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Recent Vehicle Ownership Trends in Large U.S. Cities

The idea of “rideshare,” first introduced in 2012 by a company named Sidecar, and then followed by Lyft and then Uber, was to match people who wanted to go from A to B with drivers already making more-or-less the same trip. Anyone could download a smartphone app and either get a ride or fill empty seats in their car. Smartphone apps and computer algorithms would make the matching process virtually instantaneous and travel as quick and reliable as driving one’s own motor vehicle. But since the drivers were already making the trip, rideshare would reduce traffic on streets and highways while saving people money and fostering social interaction.

It turned out that what both drivers and passengers really wanted was something more taxi-like. The initial “voluntary donation” to help cover gas and maintenance was replaced by fares set by the companies. Users of the new services split into two groups: drivers who sometimes made this into a full-time job, and passengers who wanted to socialize less than they wanted to get from A to B. The shift was made official when Lyft passengers moved from sitting in the front seat after a fist bump, to the back seat like taxi passengers.

When “rideshare” became a more reliable version of traditional taxi service, it was unable to fulfill promises of reducing traffic. The rapid growth of Uber and Lyft added to traffic if only because there was “deadhead” mileage between each drop-off and the next passenger pickup. Moreover, passengers commonly left the bus or train behind rather than leaving their personal car in the driveway.

Still, the companies claimed that once they got their true rideshare or “pooled” services up and running, the result would be reduced traffic. When most people shunned pooled options like UberPool and Lyft Line in favor of the initial solo-ride service, the companies claimed that ride-hail use itself would lead people would make fewer auto trips because of an overall shift in their travel habits. The new idea was this: ride-hail along with other new mobility options such as bike share and shared electric scooters would be the last piece of the puzzle to move urban households toward having fewer or no personal vehicles. Yes, they would use the solo-ride Uber and Lyft services, but other trips would switch from their own car to transit, walking and biking.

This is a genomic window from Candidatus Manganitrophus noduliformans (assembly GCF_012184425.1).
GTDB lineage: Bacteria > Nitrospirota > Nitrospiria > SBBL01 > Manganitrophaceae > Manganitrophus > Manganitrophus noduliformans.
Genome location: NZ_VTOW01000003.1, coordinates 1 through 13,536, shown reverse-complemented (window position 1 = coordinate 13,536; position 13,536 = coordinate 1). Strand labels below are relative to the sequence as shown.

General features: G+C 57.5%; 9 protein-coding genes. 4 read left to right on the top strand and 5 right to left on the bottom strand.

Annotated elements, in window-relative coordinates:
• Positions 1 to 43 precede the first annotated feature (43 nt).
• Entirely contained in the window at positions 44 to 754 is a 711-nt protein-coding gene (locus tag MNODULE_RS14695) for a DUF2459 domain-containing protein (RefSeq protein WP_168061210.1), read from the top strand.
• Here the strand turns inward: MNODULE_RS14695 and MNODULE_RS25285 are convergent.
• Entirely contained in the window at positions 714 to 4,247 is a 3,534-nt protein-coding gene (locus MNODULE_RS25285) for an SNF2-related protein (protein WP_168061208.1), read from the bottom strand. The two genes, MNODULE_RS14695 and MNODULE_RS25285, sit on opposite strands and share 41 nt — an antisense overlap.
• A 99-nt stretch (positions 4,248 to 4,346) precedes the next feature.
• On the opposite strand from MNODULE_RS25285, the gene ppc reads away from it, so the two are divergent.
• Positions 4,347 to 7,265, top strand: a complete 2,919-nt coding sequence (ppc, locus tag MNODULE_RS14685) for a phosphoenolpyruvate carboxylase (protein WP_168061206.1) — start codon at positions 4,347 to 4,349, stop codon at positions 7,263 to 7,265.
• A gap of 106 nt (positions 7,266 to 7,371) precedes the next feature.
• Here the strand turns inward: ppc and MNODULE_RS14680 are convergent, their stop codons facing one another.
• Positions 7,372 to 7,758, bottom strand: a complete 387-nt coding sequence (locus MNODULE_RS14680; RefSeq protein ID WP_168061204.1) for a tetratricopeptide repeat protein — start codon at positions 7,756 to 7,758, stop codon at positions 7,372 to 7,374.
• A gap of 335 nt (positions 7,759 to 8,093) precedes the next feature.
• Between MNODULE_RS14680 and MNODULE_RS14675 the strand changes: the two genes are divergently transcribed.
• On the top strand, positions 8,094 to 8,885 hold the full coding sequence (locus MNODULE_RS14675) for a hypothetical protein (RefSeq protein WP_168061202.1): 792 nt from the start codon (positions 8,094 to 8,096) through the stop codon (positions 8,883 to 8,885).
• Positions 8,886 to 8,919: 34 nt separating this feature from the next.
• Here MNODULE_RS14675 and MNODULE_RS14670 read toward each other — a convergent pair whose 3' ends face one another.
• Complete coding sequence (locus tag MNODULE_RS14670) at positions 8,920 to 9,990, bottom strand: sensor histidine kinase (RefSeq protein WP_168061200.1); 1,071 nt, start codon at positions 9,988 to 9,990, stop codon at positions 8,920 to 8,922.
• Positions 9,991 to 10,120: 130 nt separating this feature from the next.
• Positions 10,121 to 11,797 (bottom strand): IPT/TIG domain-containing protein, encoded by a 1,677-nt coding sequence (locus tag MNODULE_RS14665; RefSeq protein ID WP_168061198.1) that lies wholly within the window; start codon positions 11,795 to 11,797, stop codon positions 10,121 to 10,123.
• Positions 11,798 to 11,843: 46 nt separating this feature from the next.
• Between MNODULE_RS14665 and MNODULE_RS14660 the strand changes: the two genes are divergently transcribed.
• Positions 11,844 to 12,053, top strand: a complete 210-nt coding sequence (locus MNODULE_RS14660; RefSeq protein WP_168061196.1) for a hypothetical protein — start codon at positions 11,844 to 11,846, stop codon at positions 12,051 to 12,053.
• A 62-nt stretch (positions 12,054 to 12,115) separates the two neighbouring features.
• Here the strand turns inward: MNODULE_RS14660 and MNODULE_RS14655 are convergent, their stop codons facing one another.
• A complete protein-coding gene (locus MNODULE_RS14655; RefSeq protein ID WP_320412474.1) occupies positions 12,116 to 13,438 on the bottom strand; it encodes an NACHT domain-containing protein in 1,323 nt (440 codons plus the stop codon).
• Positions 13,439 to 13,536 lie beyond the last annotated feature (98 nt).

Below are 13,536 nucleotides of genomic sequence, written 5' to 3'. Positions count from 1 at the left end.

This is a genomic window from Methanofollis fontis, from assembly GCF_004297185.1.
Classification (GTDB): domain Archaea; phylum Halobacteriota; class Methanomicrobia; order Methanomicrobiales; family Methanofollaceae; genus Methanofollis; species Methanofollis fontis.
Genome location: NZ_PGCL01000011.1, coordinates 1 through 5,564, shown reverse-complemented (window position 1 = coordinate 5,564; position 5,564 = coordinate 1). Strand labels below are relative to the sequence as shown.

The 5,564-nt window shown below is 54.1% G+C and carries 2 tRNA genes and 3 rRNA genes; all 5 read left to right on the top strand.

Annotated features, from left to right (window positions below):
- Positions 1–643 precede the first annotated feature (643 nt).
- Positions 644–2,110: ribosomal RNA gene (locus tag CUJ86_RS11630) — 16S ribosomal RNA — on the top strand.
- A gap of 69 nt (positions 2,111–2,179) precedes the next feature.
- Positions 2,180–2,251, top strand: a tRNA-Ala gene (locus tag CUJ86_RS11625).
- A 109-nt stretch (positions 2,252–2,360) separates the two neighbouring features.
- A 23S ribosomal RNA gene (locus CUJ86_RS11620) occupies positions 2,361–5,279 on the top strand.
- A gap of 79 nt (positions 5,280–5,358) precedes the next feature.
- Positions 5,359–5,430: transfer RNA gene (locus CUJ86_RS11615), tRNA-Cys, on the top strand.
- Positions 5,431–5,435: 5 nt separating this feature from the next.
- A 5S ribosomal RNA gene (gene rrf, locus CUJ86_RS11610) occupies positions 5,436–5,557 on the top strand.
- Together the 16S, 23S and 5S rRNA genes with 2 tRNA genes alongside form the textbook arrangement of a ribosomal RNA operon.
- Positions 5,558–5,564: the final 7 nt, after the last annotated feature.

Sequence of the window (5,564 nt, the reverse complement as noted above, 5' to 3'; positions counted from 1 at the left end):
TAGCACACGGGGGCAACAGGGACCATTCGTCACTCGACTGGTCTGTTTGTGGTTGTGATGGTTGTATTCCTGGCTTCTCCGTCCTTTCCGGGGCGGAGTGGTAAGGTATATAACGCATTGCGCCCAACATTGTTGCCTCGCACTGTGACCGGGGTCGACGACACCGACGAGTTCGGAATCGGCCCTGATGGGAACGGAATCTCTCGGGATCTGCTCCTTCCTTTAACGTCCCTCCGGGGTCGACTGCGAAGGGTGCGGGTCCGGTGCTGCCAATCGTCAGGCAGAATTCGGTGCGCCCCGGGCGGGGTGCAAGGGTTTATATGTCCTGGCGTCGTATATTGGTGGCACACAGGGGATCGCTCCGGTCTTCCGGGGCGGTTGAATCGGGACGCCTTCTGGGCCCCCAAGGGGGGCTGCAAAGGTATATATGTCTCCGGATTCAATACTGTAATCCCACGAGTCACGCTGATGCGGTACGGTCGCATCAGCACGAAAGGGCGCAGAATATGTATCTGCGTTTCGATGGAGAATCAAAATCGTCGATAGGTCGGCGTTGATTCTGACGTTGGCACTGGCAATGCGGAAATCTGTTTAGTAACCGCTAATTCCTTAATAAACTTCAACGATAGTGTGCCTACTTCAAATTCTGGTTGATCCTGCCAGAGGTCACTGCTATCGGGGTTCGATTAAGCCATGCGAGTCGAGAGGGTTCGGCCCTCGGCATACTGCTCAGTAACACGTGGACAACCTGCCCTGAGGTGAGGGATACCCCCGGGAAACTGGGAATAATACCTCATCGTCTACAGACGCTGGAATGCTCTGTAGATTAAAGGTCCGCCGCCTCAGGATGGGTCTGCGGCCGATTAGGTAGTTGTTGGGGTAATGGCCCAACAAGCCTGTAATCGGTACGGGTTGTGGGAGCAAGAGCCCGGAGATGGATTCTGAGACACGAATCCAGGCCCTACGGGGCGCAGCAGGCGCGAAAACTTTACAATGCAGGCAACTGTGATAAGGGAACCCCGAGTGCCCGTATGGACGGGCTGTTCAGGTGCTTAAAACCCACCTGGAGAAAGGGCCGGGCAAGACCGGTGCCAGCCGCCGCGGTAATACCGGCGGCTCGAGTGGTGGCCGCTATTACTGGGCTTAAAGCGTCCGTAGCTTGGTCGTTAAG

It has been hard to check that claim on an individual basis because people add or subtract from their vehicle holdings for myriad reasons. However, what we really care about is whether household car ownership as a whole is going up or down. For that, we have good data.

If car ownership was declining as a result of ride-hail, one would expect to see drops in car ownership in the cities and neighborhoods where people use Uber and Lyft most frequently. Thus, we should look at car ownership in those cities, e.g., San Francisco, Washington DC, Boston, Chicago, Seattle, Philadelphia, New York, and Los Angeles.

We would also expect greater declines in vehicle ownership in the parts of these cities where Uber and Lyft ridership is most concentrated. That would be in the very core neighborhoods – downtown areas and immediately surrounding neighborhoods with the modal ride-hail user: young, educated and affluent.

The figure below shows trendlines in household vehicle ownership since 2006, using the Census Bureau’s American Community Survey (ACS).

Household Vehicle Ownership in Eight Large Cities, 2006-18

Sources: U.S. Census Bureau American Community Survey; Ruggles, S., S. Flood, R. Goeken, J. Grover, E. Meyer, J. Pacas and M. Sobek (2019) IPUMS USA: Version 9.0, IPUMS. Sub-city geography not available for Boston and Seattle.

The first thing that is evident is that vehicle ownership rates are lower in close-in neighborhoods than citywide, reflecting greater availability of public transportation, greater density of destinations within walking distance of residents’ homes and businesses, and the scarcity and cost of parking.

Second, car ownership rates declined after the 2008 fiscal crisis and then increased between approximately 2011 and 2015 (the years vary by city). This pattern is seen in both citywide and close-in neighborhood trendlines. Clearly, fluctuations in car ownership are closely related to the economic cycle.

Third, while close-in neighborhoods have much higher usage of ride-hail than these cities a whole, the trendlines match very closely. This suggests that factors not related to ride-hail usage are driving changes in car ownership over the past dozen years.

Finally, car ownership rates are generally about the same in 2016-18 and 2006-08. Taking into account the margin of error in the ACS data, only Los Angeles shows consistently higher car ownership in 2016-18 than in the mid-2000s. No city shows reductions in car ownership that exceed the ACS margin of error between the mid-2000s and three most recent years.

To be sure, these are aggregate data and likely miss nuances of individual household behavior. However, the evidence in these data certainly fails to support the proposition that ride-hail has produced lower levels of vehicle ownership. Rather, these trends tend to suggest that the influx of ride-hail and other new mobility options has not translated to lower vehicle ownership rates.

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